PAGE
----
Category Archives: articles

Face it: it’s all your own fat fault

Just as I was cramming my mouth with another obesity-enhancing cheese ‘n’ mesquita-flavour kettle chip, preparatory to washing it down with a draught of life-giving milk chocolate, the phone rang.

Whoaah! said my mole on the House of Commons health select committee. What are you writing about for your Telegraph column? I’m doing an elegy for Tracey Emin’s bed, I said, crunching vigorously, and I meant it, since I am full of admiration for Charles Saatchi and what he has done for BritArt.

Too bad, said my source. It’ll have to wait. We’ve got some fantastic stuff here from these health-conscious MPs. And, boy, was he right. There used to be a saying that no politician ever attacked motherhood and apple pie. All that is over, my friends. There is a new threat to our little ones. Its name is apple pie, and it is making them less little all the time. With every groaning axle on our blimp-like people carriers, with every squeak of the midnight fridge, with every pop of our collar buttons, the nation is getting fatter and fatter, says the health select committee – and the Government is doing nothing about it.

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Motorists, revolt: me, I’m on my bike

My friends, I am a doomed man. If I read this latest letter correctly, I am on the point of losing the right to drive.

The state will shortly take away from me the privilege I first earned at the age of 18, when, after massive investment in the British School of Motoring, I passed my driving test first time.

Since then, I have driven many hundreds of thousands of miles, in dozens of countries, and never yet had a prang. Not a single person has been thrown from my bumper; not a deer, not a cat, not a dog, not even, dare I say it, a mouse.

If you discount the minor flesh wound sustained by a Cornish meat pie van that brushed my Alfa very late at night some years ago, I have barely come into physical contact with another vehicle, so scrupulous is my driving.

Wherever I go, I see louts who pull out without looking, who overtake on blind corners, who fling open their doors just as I am coming by on my bicycle.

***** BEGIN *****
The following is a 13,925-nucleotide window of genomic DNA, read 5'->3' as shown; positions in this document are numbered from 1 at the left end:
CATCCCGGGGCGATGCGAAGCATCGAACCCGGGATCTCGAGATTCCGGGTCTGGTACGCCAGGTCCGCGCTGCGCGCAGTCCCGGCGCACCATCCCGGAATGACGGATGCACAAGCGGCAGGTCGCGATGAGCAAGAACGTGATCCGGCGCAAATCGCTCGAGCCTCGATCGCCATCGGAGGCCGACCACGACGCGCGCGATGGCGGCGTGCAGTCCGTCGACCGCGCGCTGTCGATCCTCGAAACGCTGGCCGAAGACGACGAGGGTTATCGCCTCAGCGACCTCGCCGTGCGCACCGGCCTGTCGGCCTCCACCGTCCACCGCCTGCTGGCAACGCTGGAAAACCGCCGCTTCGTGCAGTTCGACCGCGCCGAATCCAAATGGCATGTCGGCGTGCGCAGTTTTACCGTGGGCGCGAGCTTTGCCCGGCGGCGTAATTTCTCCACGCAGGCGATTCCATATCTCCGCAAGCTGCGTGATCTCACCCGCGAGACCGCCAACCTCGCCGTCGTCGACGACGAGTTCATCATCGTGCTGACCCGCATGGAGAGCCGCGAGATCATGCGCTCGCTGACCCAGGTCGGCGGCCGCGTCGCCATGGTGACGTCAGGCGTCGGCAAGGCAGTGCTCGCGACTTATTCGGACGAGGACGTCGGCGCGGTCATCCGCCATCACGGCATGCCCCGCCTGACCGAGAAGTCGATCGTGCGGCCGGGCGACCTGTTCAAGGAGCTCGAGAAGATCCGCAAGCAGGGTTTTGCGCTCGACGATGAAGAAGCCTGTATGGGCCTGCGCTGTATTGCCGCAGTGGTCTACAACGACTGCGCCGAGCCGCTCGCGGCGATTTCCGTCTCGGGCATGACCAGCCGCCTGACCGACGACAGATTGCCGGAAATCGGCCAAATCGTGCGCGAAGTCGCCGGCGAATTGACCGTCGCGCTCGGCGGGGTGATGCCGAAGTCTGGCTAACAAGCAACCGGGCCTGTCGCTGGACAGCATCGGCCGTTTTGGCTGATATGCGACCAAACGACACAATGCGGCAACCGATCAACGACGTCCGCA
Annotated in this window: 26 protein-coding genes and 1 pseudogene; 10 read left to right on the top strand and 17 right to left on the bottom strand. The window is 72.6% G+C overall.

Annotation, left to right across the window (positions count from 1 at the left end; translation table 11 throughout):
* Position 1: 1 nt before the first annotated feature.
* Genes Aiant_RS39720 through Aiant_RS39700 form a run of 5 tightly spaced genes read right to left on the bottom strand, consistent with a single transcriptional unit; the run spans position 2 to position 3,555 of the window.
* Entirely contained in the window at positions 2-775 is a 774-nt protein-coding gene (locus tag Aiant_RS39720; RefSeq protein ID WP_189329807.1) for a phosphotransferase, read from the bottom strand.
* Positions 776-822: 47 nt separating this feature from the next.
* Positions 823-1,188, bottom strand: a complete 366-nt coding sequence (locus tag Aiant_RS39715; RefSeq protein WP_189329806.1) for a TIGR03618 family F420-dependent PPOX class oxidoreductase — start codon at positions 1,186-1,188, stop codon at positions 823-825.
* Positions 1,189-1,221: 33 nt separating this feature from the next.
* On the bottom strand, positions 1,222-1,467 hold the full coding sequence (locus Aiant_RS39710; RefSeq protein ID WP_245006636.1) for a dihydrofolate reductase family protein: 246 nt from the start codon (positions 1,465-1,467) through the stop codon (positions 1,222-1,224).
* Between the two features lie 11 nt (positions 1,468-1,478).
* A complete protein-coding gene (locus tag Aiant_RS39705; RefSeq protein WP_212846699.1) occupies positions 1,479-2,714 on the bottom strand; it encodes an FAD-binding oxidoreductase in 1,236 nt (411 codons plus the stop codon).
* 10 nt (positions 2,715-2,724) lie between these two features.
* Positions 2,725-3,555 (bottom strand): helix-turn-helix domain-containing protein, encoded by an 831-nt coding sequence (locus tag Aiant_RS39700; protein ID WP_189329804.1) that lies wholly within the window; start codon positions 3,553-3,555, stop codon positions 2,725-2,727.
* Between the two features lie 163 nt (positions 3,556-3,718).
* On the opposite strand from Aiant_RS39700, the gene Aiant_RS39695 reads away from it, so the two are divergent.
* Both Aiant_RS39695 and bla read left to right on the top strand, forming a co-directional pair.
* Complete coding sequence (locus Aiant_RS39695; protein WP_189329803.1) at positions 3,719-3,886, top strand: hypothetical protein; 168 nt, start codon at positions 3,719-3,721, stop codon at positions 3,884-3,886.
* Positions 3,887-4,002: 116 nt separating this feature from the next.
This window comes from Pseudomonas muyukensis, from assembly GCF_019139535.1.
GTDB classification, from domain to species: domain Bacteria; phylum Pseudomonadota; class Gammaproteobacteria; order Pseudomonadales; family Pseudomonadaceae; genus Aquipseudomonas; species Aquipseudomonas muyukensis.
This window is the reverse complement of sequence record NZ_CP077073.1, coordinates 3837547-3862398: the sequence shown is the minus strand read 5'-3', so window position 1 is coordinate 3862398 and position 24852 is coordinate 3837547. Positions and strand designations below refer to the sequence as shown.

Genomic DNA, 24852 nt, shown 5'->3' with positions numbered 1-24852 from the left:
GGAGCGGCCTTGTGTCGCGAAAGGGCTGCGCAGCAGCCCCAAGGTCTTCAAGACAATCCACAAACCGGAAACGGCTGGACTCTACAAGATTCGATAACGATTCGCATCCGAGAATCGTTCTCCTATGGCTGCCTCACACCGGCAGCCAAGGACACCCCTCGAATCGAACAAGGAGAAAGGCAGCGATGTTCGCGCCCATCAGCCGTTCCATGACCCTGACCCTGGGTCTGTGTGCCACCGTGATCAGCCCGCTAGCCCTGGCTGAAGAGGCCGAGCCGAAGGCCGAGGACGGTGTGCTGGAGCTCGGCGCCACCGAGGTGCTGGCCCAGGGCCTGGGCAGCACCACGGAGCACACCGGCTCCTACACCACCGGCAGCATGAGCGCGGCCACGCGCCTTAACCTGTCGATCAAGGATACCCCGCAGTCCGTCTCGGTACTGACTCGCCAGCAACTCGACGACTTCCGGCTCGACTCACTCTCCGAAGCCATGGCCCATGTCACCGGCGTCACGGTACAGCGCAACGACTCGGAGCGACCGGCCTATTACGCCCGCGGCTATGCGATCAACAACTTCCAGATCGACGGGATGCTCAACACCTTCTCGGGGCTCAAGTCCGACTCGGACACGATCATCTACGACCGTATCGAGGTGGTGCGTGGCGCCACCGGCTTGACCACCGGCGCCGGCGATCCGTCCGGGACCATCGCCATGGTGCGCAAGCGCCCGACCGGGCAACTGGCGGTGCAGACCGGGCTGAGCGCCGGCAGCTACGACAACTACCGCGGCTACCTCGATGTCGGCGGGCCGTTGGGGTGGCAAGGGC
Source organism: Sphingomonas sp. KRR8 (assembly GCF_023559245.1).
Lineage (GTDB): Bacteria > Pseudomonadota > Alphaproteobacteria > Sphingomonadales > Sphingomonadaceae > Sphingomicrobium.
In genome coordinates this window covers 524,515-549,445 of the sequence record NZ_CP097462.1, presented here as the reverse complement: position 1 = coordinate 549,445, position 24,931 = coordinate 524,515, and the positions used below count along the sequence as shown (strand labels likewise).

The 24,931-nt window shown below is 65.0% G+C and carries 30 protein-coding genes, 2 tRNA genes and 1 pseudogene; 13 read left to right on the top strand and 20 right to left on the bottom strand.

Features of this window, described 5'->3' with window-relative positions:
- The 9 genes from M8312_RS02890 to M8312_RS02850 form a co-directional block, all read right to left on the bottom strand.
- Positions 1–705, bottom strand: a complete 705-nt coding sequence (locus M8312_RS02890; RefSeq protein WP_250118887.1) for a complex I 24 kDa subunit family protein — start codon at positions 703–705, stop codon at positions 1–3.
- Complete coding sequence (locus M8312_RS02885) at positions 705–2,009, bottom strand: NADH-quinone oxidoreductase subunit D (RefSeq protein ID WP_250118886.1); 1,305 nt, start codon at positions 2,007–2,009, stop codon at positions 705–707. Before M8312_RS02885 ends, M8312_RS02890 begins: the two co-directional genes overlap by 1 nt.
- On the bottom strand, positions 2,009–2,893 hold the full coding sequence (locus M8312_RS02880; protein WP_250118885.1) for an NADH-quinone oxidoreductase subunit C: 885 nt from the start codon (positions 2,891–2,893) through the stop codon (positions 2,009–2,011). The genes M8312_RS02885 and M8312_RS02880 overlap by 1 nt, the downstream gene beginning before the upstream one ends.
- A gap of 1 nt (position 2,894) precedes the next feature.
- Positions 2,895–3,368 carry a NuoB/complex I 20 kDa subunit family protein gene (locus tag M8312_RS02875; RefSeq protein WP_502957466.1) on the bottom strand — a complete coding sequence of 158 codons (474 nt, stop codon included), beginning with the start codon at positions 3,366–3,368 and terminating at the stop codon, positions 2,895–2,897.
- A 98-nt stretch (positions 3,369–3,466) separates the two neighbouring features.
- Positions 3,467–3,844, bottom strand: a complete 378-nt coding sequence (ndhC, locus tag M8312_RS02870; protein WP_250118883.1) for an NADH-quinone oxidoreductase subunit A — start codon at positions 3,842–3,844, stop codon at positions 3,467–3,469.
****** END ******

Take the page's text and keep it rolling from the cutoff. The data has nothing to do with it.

I see idiots and crash-artists and prangmeisters and fools who change nappies on the hard shoulder; and in all this carnival of incompetence and carelessness it is I – I, who have never so much as crunched a headlight! I, who have never even stoved in a bonnet, boot or door! – I am being taken off the road.

According to my secretary, Batley-born Ann Sindall, I have now been photographed so often by the same speed camera, exceeding the speed limit by the same pathetic amount, that, come September, the game will be up.

She has been counting the letters from the police, and totting up the points. The emanations of the state will be warned that I am no longer allowed on the Queen’s highway, and any breach of the ban will be an imprisonable offence.

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Examiners are not making the grade

When giving a speech at a school, there are many ways to endear yourself. You can turn up drunk and address the head teacher loudly and enthusiastically by the wrong name. You can allow your trousers to split at the back, or spill your glass of water, or fall head first from the rostrum.

All these strategies will earn you an appreciative round of applause. You can try to suck up to your audience by saying that you once experimented with cannabis, and, though you will find a surprising measure of disapproval, you will not forfeit their general sympathy.

But there is one taboo you must never break. If you should so much as breathe a word of scepticism about the number of A-grade passes awarded to the modern cohort of British schoolchildren, then you are for it, my friend.

If you should seem to harbour the slightest reservations about our amazing and continuous Soviet-style improvement at exams, you will find that there is a Batemanesque horror across the room. Your entire audience will look dumbfounded, like a bunch of baby bunny rabbits clubbed across the mazard.

Even as you are blurting out your horrible opinions you will find – as I found the other day – that the teacher in charge springs from his or her place to cut you off. It is all very well for you to say that, says the teacher, but how do you know that these marks are not accurate? Might it not be, says the teacher, that British children deserve to have more A grades than ever before? Might it not be the case that we, as a nation, are just getting cleverer and cleverer? Might it not be that children are more hard-working and better taught than ever before?